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Open Roads Forum  >  Travel Trailers  >  General Q&A

 > Best Roof Coating

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BarneyS

S.E. Lower Michigan

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Posted: 06/23/21 11:58am Link  |  Quote  |  Print  |  Notify Moderator

I used the ProGuard product quite a few years ago on my Sunnybrook trailer and again a few years back. At first I was quite happy with it but it has rapidly deteriorated and I am now in the process of scheduling a complete tear off and replacement of the roof covering.
You can see my post from 2012, with pictures, here.
I am afraid I can no longer recommend the use of this product.
Barney


2004 Sunnybrook Titan 30FKS TT
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Not towing now.
Former tow vehicles were 2016 Ram 2500 CTD, 2002 Ford F250, 7.3 PSD


ekim17mr

richmond/bc/canada

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Posted: 08/21/21 05:49am Link  |  Quote  |  Print  |  Notify Moderator

Im going to use eternabond on my camper do you completely cover the rubber trim which covers the screws on the side walls or just to the centre of it?


2002 F-350 v-10 supercab 2001 90FWS Adventurer camper
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Thermoguy

Graham, WA

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Good Sam RV Club Member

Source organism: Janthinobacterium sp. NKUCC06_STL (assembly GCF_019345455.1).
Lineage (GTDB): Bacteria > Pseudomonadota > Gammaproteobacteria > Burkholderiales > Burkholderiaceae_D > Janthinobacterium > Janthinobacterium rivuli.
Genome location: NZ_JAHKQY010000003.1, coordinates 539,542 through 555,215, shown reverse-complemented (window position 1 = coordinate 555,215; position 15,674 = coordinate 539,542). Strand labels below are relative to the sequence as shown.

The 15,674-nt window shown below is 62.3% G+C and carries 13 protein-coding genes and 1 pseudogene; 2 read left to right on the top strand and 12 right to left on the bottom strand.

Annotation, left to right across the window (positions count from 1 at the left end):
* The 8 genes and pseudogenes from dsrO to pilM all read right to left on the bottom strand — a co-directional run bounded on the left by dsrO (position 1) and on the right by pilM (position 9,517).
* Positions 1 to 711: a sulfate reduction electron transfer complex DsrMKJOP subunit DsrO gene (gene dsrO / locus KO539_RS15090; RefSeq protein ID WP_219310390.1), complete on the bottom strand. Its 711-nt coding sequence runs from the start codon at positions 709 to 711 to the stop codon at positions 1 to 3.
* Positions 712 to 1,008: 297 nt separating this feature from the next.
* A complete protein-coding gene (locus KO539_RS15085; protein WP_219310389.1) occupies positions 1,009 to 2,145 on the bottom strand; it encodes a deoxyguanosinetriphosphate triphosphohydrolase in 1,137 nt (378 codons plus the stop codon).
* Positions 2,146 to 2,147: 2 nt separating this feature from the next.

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Posted: 08/21/21 09:53am Link  |  Quote  |  Print  |  Notify Moderator

Check out YouTube - there is a great video of a guy using eternabond for the top edge of the sidewall to the roof.

Gdetrailer

PA

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Posted: 08/21/21 10:50am Link  |  Quote  |  Print  |  Notify Moderator

BarneyS wrote:

I used the ProGuard product quite a few years ago on my Sunnybrook trailer and again a few years back. At first I was quite happy with it but it has rapidly deteriorated and I am now in the process of scheduling a complete tear off and replacement of the roof covering.
You can see my post from 2012, with pictures, here.
I am afraid I can no longer recommend the use of this product.
Barney


BarneyS, your experience echos my experience with liquid repairs in a can. They look great for a short time and then deteriorate/peal/wear off in a matter of a few yrs after application.

I used a different brand with similar results, looked great for two-three yrs, then it started to wear thin in spots to the point the old roof started showing through. What didn't wear thin started to peal off.